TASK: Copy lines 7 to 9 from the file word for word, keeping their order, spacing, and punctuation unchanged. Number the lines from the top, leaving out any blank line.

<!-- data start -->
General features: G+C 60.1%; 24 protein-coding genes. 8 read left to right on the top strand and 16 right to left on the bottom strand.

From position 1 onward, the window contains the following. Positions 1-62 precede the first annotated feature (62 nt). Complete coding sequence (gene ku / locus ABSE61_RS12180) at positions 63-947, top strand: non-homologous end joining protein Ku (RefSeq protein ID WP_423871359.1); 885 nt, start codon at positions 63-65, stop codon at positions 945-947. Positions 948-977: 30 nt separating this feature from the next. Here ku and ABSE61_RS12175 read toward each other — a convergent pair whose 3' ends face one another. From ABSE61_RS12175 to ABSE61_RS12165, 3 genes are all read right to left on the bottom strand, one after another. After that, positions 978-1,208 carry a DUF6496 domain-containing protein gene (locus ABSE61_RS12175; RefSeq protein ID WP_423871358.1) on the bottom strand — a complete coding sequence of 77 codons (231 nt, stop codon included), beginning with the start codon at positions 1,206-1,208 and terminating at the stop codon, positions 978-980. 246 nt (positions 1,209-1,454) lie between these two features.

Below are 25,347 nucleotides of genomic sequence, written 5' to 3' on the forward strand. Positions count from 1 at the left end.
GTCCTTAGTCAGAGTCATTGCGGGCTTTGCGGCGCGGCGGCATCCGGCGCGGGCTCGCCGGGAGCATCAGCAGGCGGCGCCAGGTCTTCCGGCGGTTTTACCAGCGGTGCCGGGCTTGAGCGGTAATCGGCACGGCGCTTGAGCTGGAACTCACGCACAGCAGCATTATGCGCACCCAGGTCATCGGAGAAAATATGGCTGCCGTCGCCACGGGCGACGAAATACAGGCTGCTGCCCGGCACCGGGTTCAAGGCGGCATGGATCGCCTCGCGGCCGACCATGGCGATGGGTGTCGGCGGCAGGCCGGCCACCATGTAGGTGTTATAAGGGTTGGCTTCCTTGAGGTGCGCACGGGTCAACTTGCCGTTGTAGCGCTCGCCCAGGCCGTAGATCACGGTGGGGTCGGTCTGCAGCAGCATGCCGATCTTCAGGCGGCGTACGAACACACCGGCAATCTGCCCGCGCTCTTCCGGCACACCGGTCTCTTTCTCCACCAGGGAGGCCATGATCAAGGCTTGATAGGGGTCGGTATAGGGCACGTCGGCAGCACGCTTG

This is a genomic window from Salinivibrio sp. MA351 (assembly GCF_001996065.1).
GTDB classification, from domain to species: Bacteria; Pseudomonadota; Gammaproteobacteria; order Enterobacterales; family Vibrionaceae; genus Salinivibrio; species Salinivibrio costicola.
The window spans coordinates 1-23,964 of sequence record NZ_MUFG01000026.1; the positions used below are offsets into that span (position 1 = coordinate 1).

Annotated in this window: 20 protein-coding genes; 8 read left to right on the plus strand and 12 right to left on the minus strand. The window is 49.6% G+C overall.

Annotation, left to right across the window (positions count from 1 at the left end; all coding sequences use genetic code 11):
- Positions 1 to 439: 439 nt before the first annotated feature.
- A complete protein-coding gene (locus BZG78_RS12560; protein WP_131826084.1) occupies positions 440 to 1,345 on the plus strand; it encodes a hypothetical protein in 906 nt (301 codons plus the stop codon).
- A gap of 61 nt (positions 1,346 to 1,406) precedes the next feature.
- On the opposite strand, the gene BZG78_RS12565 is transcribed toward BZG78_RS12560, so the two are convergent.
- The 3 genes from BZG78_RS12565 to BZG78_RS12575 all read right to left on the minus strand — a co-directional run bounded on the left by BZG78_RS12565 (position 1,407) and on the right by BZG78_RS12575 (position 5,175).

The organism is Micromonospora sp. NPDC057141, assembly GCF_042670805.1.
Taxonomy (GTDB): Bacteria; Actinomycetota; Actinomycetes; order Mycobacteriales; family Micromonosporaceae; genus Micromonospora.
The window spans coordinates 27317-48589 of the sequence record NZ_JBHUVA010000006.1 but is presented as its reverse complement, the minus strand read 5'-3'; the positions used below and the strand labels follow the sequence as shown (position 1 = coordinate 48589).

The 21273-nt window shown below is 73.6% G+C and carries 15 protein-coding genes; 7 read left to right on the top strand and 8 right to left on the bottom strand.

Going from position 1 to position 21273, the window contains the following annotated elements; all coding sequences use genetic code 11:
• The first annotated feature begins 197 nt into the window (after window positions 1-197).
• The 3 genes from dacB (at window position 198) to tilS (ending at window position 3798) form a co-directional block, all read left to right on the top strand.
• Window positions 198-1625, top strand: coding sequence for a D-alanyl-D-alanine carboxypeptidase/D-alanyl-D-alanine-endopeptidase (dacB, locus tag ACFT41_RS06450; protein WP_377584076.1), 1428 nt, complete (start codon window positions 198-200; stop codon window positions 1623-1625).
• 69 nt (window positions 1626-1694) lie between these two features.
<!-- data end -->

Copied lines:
The window spans coordinates 1-23,964 of sequence record NZ_MUFG01000026.1; the positions used below are offsets into that span (position 1 = coordinate 1).

Annotated in this window: 20 protein-coding genes; 8 read left to right on the plus strand and 12 right to left on the minus strand. The window is 49.6% G+C overall.

Annotation, left to right across the window (positions count from 1 at the left end; all coding sequences use genetic code 11):